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Multistate Challenges to Quill Physical Presence Standard: Navigating Nexus in State Sales and Income Tax

Recording of a 110-minute CPE webinar with Q&A

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Conducted on Wednesday, August 30, 2017

Recorded event now available

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This course will provide SALT practitioners and Corporate Tax professionals charged with sales tax oversight responsibilities with an updated look at states’ efforts in key states to expand what constitutes a physical presence for sales tax collection and remittance purposes or to bypass the landmark Supreme Court standard adopted in Quill in an effort to increase tax revenues from internet sales.


As the retail sales landscape continues to change from in-store purchases made from brick-and-mortar locations, states are constantly seeking ways to make up sales tax revenue shortfalls. A significant component of these efforts is comprised of states seeking ways to impose sales tax jurisdiction over internet-based sales shipped to individuals within their states. However, states have been limited in their tax reach by the "physical presence" standard articulated in Quill v North Dakota. Several states have enacted statutes, regulations or administrative guidance to try to challenge or reinterpret Quill, through alternate economic or factor presence standards.

For nonresident companies making sales into those states seeking to challenge Quill, these efforts present significant reporting, collection and remittance challenges, as well as uncertainty as to whether they should comply with these questionably constitutional laws. Tax advisers are constantly faced with the task of keeping up with various states' interpretations of just what constitutes taxable "presence," beyond the traditional understanding of what the Supreme Court held as physical presence.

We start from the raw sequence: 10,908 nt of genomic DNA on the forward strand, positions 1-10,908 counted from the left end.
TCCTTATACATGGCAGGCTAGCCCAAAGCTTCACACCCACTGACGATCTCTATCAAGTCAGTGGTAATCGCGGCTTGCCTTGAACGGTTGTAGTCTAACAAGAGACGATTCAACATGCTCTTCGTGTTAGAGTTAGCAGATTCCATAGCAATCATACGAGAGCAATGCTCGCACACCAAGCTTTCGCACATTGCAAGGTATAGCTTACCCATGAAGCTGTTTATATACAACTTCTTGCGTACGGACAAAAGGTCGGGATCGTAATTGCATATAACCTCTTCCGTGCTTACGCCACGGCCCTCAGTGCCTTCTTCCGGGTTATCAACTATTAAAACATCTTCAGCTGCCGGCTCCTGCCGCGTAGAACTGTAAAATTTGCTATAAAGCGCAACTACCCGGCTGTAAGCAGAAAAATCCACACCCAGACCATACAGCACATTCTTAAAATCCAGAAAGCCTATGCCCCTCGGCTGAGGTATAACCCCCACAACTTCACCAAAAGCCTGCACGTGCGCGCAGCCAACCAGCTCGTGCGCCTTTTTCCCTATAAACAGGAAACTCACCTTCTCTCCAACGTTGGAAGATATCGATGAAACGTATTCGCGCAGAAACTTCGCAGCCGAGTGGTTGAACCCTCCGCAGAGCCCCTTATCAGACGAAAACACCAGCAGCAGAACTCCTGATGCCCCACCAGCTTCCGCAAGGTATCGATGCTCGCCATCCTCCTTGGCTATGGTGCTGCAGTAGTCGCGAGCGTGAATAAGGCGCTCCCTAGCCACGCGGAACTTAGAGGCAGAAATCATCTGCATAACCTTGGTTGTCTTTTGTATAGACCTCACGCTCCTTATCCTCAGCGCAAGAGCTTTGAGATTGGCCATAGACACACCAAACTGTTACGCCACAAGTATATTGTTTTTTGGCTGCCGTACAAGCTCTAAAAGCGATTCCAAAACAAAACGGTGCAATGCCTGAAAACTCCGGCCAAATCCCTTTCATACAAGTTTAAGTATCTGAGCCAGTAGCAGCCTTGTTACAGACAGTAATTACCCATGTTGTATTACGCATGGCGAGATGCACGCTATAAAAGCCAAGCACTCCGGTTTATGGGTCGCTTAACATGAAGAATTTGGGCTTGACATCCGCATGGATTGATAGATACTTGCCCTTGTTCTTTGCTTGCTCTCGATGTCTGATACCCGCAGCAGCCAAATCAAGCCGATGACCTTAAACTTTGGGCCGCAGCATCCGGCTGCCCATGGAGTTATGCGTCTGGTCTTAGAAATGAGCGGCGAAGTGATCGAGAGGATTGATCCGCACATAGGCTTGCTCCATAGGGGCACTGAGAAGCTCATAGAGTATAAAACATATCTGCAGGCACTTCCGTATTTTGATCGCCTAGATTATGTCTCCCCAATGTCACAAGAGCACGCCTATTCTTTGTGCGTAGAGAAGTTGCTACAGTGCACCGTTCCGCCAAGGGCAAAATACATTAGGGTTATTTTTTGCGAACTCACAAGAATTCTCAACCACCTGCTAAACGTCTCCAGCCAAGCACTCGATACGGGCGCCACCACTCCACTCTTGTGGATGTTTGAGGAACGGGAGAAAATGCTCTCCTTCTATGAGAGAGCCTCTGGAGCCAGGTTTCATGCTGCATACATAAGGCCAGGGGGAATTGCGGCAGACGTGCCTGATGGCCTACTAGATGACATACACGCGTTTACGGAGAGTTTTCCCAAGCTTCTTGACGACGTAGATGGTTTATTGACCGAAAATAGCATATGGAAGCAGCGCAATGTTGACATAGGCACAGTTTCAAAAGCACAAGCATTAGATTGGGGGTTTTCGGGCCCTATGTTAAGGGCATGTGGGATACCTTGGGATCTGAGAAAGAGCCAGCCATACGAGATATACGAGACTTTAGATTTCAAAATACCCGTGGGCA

Tax advisers should be keenly aware of the status of various state initiatives. South Dakota will almost certainly appeal its loss in Wayfair to the Supreme Court, and several other states including Alabama have pending challenges as they also seek to broaden tax jurisdiction to cover internet sales. Despite these constitutional challenges, several states have introduced and enacted factor presence economic nexus legislation during the first half of 2017, including Indiana, Maine, North Dakota and Wyoming.

Listen as our experienced panel provides a current update on key states' initiatives to circumvent or challenge the long-established Quill standard of physical presence as a prerequisite to imposing state sales or income tax.



  1. Current Quill Standard Requiring Physical Presence
  2. State legislative challenges to Physical Presence standards: Sales/transaction thresholds
    1. South Dakota
    2. North Dakota
    3. Wyoming
  3. Other states’ regulatory challenges to Quill
    1. Alabama
    2. Tennessee
    3. Massachusetts
  4. States that have successfully enacted economic nexus legislation in the first half of 2017
    1. Indiana
    2. Maine
    3. Wyoming
    4. North Dakota
  5. Other expansive efforts taken by states
    1. Marketplace provider nexus provisions
    2. Notification and reporting laws
  6. Planning strategies in anticipation of possible reversal of Quill


The panel will reviews these and other important topics:

  • States that are currently presenting or contemplating statutory challenges to Quill's physical presence standard
  • Mitigating risk in anticipation of the reversal of Quill
  • How apportionment factors impact how a company may reach revenue or transactions thresholds.
  • Risks and possible benefits of waiting to determine further state actions in terms of statutes challenging Quill standard


Dion, Sylvia
Sylvia F. Dion, CPA

Founder & Managing Partner
PrietoDion Consulting Partners

Ms. Dion's firm specializes in providing SALT consulting and compliance Services to companies throughout the U.S....  |  Read More

Timothy A. Gustafson
Timothy A. Gustafson

Eversheds Sutherland

Mr. Gustafson counsels clients on all aspects of state and local tax controversy, including audits, administrative...  |  Read More

Ortiz, James
James A. Ortiz

Principal, State and Local Tax

Mr. Ortiz concentrates on the State & Local Tax field, specializing in sales and use tax, and multistate income...  |  Read More

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